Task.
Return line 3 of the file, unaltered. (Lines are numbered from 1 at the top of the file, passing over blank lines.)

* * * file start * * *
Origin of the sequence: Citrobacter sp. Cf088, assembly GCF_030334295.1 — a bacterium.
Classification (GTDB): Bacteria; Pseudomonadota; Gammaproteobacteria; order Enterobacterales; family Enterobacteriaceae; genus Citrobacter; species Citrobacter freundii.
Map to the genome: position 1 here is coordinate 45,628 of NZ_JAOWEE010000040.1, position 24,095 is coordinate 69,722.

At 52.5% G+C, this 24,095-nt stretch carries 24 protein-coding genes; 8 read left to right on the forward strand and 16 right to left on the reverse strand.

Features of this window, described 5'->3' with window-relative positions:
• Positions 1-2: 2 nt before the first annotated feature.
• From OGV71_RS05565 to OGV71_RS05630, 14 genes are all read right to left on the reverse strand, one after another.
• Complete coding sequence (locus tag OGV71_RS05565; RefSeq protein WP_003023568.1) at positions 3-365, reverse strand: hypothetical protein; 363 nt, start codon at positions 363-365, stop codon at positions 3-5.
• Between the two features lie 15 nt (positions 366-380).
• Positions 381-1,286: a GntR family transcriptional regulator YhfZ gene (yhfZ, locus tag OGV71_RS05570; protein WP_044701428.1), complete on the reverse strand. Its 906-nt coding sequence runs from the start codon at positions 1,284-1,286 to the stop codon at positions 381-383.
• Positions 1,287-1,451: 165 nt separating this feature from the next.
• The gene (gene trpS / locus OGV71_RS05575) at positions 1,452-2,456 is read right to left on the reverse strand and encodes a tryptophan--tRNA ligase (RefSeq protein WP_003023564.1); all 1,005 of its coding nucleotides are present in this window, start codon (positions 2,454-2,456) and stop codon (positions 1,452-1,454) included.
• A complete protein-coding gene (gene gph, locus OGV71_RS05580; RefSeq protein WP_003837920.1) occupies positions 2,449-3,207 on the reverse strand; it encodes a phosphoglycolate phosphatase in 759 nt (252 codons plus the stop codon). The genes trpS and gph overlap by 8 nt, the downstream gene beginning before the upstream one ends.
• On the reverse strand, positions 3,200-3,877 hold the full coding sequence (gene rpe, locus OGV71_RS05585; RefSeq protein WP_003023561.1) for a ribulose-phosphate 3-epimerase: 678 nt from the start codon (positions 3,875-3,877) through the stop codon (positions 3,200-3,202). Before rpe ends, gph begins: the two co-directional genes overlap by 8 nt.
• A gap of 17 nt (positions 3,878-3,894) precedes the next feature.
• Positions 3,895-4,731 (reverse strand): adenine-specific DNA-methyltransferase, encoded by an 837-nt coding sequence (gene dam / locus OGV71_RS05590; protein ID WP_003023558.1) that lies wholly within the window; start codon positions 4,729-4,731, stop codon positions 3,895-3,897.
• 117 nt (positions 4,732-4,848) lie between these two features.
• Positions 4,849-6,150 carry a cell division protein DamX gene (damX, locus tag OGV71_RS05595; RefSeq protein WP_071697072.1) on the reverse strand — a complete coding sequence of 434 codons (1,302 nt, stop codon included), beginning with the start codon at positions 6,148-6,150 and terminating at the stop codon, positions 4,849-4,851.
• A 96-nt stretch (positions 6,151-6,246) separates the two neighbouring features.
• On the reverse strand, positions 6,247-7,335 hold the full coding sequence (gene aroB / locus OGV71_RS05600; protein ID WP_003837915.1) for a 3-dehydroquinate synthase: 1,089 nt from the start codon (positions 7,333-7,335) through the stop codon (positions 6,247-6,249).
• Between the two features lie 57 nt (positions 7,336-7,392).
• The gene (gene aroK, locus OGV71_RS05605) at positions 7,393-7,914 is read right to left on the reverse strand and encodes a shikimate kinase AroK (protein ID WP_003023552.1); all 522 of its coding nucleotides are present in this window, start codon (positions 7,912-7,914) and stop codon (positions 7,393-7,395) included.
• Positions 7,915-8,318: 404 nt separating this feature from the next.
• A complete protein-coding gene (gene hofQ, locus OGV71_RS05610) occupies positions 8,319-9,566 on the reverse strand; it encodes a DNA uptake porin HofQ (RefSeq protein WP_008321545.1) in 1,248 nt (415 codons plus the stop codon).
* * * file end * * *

Map to the genome: position 1 here is coordinate 45,628 of NZ_JAOWEE010000040.1, position 24,095 is coordinate 69,722.